Madison Bumgarner in the present tense

Madison Bumgarner made his mark immediately as a rookie.

Madison Bumgarner made his mark immediately as a rookie.

Why is the World Series such a great event? One reason is that, every year, without fail, someone seizes control of his own destiny and makes the most of the chance. Last night, that was Madison Bumgarner.

Watching Bumgarner meticulously pick apart the Royals for nine innings in his last start of the season was one of those coronation-type moments. The reality and depth of his October career have already been established — he beat the Rangers as a 21-year-old in the 2010 World Series and has just gotten better from there. But this season has cemented him in that higher plane of October warriors, starting with his dismantling of the Pirates in the Wild Card game and right through to last night’s Game 5, pushing the Giants to the brink of another World Series trophy.

The event of the moment seems to carry more weight than it really should; the here and now always registers more deeply because the present is what matters. Bumgarner’s name starts getting tossed in with Sandy Koufax and Bob Gibson and Randy Johnson, and before long, fans and analysts are engraving his Hall of Fame plaque in their minds.

But instead of lashing back against it — “he’s only 25 / it’s a different game now / please stop taking pleasure in this” — there’s something to be said for actually enjoying that moment and that history as it unfolds. Early this season, Bumgarner was asked to assume the mantle of staff ace for the Giants as Matt Cain went down injured and Tim Lincecum continued his slide from grace, and he did it without blinking.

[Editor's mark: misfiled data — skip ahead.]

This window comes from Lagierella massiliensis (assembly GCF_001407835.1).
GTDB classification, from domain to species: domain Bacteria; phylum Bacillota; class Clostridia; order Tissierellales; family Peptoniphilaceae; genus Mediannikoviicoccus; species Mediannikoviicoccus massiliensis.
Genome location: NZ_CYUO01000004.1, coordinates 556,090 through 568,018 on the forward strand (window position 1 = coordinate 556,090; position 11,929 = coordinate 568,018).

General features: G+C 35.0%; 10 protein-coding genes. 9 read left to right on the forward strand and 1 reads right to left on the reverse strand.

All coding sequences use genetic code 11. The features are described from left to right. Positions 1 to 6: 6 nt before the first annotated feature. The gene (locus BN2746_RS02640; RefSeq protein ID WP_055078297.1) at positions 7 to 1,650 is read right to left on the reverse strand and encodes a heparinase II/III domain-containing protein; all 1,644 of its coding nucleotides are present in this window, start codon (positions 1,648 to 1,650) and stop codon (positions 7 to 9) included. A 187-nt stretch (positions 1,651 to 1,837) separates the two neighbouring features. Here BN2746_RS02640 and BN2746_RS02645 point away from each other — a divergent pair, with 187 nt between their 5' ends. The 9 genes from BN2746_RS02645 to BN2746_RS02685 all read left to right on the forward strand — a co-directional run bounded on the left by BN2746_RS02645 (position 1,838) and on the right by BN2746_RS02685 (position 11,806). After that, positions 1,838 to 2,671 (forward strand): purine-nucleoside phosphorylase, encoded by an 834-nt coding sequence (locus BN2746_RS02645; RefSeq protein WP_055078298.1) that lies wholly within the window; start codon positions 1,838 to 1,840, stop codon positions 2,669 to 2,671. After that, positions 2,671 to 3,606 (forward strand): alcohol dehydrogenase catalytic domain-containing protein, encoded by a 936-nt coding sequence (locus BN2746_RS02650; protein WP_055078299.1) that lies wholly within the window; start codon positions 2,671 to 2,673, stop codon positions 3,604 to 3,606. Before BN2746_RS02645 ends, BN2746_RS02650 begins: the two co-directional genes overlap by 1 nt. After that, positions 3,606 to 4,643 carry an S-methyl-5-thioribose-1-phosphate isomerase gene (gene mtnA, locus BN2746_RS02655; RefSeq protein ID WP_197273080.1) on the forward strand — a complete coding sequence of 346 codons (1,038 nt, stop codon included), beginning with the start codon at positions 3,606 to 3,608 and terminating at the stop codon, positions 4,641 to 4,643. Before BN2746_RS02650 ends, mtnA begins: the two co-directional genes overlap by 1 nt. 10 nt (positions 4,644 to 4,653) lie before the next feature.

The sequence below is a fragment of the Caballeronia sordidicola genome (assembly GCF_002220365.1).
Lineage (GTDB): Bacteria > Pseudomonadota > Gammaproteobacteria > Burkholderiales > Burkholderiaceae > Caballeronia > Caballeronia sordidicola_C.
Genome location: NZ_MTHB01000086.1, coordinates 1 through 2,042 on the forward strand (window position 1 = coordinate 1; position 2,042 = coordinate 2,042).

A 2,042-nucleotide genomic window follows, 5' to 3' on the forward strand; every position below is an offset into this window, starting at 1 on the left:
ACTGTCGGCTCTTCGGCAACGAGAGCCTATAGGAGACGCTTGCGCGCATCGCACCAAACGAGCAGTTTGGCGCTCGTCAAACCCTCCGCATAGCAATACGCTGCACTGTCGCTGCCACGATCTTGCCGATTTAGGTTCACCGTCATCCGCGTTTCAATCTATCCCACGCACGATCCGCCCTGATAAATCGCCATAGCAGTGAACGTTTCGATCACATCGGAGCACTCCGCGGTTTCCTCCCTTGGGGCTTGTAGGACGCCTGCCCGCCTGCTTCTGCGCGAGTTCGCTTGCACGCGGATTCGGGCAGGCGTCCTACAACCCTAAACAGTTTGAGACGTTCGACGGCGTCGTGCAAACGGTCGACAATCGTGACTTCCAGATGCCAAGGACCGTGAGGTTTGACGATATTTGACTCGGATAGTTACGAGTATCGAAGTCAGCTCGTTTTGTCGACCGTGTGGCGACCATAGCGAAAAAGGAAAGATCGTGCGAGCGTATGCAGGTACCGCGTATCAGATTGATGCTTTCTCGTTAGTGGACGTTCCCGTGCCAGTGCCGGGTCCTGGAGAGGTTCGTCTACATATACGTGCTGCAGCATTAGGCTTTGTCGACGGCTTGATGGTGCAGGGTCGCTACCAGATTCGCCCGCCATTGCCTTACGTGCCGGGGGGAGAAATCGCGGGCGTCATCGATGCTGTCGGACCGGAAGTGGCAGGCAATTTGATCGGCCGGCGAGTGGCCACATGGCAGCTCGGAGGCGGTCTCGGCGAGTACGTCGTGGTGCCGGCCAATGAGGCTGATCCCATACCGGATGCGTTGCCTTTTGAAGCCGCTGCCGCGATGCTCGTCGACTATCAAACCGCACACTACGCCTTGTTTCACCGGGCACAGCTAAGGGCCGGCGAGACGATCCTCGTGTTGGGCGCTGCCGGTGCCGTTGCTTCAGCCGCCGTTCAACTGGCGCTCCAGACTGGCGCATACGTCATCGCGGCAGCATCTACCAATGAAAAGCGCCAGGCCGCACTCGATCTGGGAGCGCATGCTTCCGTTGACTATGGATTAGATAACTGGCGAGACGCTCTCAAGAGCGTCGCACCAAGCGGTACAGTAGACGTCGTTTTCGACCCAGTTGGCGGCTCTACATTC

Madison Bumgarner is certainly no illusion. He went 18-10 with a 2.98 ERA and 219 strikeouts in 217.1 innings this year, and for the past two years has maintained that nearly strikeout-per-inning pace. He pitches in a pitchers’ park, but he does it nearly as well as anyone. And while that regular season success fills the gaps and leads to lots of memories accumulated over the summer, it builds to moments like last night, where the American League champions could hardly find a base, never mind a run. And again, he’s only 25 years old. We could just be at the start of something here.

And considering his age, and the news from last night, it’s hard not to think about how fragile this all is. During Game 5, news came out that the St. Louis Cardinals’ young outfielder, Oscar Taveras, was killed in a car accident along with his girlfriend, Edilia Arvelo, in the Dominican Republic. He was 22 years old and had nothing but bright lights ahead of him, in baseball and otherwise.

It’s naïve, because life is cold and ruthless, but 22-year-olds shouldn’t die. Just a couple of weeks ago, Taveras was creating his own October fireworks, hitting a pinch-hit home run to tie Game 2 of the NLCS and keep the Cardinals in business. It was a huge moment, and it seemed like the first of many.

But that’s not how it goes. We get this moment to enjoy the little things we might never see again. Last night, Bumgarner got his, and it should just be taken for what it’s worth. They’re not really connected beyond the fact that they play the same game for a living. But they’re both a reminder to appreciate youth and life and the present tense. They get to live the moment, we get to watch along at home and suspend our own realities in the process.

We should all take this moment for everything it’s worth. It’s the only one we’re guaranteed.

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